This bum-out extravaganza organized by Nate Young of Wolf Eyes suggests that if you stay focused within the underground long enough there’s a good chance you’ll ascend—at least enough to headline Metro. The Trip Metal Fest features a crew of like-minded outsiders who’ve achieved a modicum of success without doing anything to curry favors; the work of each artist has gotten better over time, but certainly not any friendlier—it’s been carried out with uncompromising purity. Wolf Eyes have been trafficking in queasy low-grade electronics and noise for more than two decades now, laying down a model that’s followed by an ever-expanding network of weirdos—though few can touch their murky genius. The trio’s new album Undertow (Lower Floor Music) brings further refinement to their peculiar brand of sonic dread, building on the creepy dreariness of Throbbing Gristle with a slowly slithering electronic bottom layered with heavily treated electric guitar, hollowed-out clarinet incantations, and undulating slabs of warped synthesizer groans. Occasionally Young intones lyrics with the passion of a propped-up corpse—during “Thirteen” he wearily recites, “I never had a lot / I never lost a lot / I just lied in this room”—but his content and detachment are simpatico with the tone of the music, which in spite of all of the torpor delivers a thrilling jolt stunning in its precision.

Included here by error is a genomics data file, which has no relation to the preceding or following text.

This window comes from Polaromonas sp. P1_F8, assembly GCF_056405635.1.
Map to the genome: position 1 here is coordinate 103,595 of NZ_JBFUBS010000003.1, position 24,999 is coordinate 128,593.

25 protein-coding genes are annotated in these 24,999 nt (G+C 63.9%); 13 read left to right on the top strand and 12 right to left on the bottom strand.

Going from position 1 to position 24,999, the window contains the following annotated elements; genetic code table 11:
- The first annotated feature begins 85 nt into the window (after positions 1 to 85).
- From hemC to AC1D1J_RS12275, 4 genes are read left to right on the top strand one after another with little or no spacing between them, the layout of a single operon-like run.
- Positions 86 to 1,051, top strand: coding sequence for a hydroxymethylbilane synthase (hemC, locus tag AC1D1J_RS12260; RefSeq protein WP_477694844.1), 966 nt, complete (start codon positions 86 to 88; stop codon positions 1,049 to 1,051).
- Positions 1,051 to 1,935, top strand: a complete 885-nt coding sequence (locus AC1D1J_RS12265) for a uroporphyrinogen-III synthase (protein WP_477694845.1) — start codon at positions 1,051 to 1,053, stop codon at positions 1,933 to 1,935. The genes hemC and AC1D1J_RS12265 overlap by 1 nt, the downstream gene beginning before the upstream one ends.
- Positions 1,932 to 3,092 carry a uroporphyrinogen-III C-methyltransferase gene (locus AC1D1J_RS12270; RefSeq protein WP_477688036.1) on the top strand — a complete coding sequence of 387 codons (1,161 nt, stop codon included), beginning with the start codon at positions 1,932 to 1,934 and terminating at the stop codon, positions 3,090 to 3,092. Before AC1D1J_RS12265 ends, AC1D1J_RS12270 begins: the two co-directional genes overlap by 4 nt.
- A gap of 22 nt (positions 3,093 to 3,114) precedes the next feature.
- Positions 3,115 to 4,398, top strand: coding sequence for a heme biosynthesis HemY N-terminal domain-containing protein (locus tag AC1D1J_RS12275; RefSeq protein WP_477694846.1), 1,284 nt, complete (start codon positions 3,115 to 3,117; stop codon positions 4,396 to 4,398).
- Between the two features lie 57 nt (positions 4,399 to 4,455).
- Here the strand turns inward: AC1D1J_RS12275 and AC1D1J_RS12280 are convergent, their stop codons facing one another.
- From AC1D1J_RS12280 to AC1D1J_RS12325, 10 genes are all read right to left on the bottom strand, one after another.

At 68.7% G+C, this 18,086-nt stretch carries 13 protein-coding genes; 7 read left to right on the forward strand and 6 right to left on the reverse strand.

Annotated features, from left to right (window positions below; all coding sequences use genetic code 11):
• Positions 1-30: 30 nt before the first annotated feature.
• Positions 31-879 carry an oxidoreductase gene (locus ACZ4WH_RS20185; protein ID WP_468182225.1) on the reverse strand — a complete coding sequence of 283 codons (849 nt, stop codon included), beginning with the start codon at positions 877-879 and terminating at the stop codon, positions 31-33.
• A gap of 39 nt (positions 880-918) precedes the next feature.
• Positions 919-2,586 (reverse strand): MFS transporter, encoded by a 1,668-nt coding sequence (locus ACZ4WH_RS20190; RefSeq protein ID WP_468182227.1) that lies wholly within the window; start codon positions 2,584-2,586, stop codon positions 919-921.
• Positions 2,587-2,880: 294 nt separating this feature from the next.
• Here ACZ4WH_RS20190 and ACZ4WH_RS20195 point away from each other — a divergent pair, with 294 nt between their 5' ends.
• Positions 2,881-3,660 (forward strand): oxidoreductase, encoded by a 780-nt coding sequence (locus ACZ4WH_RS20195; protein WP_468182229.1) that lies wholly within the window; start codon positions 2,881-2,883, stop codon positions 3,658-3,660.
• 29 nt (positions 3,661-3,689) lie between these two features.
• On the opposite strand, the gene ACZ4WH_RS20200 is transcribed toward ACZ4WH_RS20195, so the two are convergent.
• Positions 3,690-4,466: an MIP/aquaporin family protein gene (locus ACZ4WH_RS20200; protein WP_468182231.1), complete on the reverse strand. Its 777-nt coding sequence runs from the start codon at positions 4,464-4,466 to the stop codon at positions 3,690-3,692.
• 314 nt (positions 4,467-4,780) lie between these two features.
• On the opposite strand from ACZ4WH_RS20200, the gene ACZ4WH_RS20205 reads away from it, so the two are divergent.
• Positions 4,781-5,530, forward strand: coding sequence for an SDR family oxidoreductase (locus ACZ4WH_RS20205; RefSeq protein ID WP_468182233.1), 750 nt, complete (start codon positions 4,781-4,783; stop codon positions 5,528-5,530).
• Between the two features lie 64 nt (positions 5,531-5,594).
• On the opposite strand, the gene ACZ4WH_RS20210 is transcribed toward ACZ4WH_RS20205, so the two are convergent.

The sounds Margaret Chardiet generates as Pharmakon, her solo project, are significantly harsher and less measured than the controlled attack of Wolf Eyes. And on the latest Pharmakon album, Contact (Sacred Bones), her sinister synthesizer tones and occasional blown-out beats have increased still further, creeping up on the lacerating waves of power electronics and Chardiet’s ferocious screams, guttural chants, and primal screams. This shift gives her work more fullness, a high-low balance that allows her intensity to seep into the body more insidiously, as the previous bludgeoning is replaced by hints of subtlety. Live, however, all bets are off—her unhinged presence and pure investment almost trump the brutality of the music she grinds out.
An early member of Wolf Eyes, Aaron Dilloway left the group in 2005 to pursue a complementary practice built around fucked-up tape manipulation and nauseous synth tones. His new album The Gag File (Dais) sometimes shares a similar strain of seasick spasming with the new Wolf Eyes album, but Dilloway alters the pitch, tempo, and stability of found sounds more often, whether he’s warping a prerecorded song on “Karaoke With Cal” or dropping in unsettling, droning party banter on “No Eye Sockets (For Otto & Sindy).” v